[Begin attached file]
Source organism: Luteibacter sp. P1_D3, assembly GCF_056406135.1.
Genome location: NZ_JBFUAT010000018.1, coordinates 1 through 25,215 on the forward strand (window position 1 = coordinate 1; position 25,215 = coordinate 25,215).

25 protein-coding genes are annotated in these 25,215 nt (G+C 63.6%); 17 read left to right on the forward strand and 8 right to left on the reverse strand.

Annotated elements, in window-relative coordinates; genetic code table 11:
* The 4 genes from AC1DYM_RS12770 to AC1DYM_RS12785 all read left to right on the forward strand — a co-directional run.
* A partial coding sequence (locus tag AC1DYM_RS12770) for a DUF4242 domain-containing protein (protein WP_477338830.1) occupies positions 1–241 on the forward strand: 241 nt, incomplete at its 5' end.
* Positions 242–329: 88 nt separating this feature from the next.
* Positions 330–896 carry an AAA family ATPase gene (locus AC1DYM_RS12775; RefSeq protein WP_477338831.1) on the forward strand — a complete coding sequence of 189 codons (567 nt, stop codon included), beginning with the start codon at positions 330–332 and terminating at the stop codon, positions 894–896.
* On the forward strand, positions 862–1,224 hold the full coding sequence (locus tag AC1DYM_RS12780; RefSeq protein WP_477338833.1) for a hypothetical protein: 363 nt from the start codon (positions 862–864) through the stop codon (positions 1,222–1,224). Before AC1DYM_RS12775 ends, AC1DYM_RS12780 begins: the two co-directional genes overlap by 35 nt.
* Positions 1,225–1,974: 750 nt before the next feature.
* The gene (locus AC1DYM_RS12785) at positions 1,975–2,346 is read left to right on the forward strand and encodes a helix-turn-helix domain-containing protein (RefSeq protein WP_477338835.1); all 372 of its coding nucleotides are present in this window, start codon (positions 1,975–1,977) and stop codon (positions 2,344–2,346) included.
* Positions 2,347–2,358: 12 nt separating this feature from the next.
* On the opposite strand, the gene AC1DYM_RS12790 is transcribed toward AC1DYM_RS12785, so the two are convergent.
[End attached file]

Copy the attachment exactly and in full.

Source organism: Luteibacter sp. P1_D3, assembly GCF_056406135.1.
Genome location: NZ_JBFUAT010000018.1, coordinates 1 through 25,215 on the forward strand (window position 1 = coordinate 1; position 25,215 = coordinate 25,215).

25 protein-coding genes are annotated in these 25,215 nt (G+C 63.6%); 17 read left to right on the forward strand and 8 right to left on the reverse strand.

Annotated elements, in window-relative coordinates; genetic code table 11:
* The 4 genes from AC1DYM_RS12770 to AC1DYM_RS12785 all read left to right on the forward strand — a co-directional run.
* A partial coding sequence (locus tag AC1DYM_RS12770) for a DUF4242 domain-containing protein (protein WP_477338830.1) occupies positions 1–241 on the forward strand: 241 nt, incomplete at its 5' end.
* Positions 242–329: 88 nt separating this feature from the next.
* Positions 330–896 carry an AAA family ATPase gene (locus AC1DYM_RS12775; RefSeq protein WP_477338831.1) on the forward strand — a complete coding sequence of 189 codons (567 nt, stop codon included), beginning with the start codon at positions 330–332 and terminating at the stop codon, positions 894–896.
* On the forward strand, positions 862–1,224 hold the full coding sequence (locus tag AC1DYM_RS12780; RefSeq protein WP_477338833.1) for a hypothetical protein: 363 nt from the start codon (positions 862–864) through the stop codon (positions 1,222–1,224). Before AC1DYM_RS12775 ends, AC1DYM_RS12780 begins: the two co-directional genes overlap by 35 nt.
* Positions 1,225–1,974: 750 nt before the next feature.
* The gene (locus AC1DYM_RS12785) at positions 1,975–2,346 is read left to right on the forward strand and encodes a helix-turn-helix domain-containing protein (RefSeq protein WP_477338835.1); all 372 of its coding nucleotides are present in this window, start codon (positions 1,975–1,977) and stop codon (positions 2,344–2,346) included.
* Positions 2,347–2,358: 12 nt separating this feature from the next.
* On the opposite strand, the gene AC1DYM_RS12790 is transcribed toward AC1DYM_RS12785, so the two are convergent.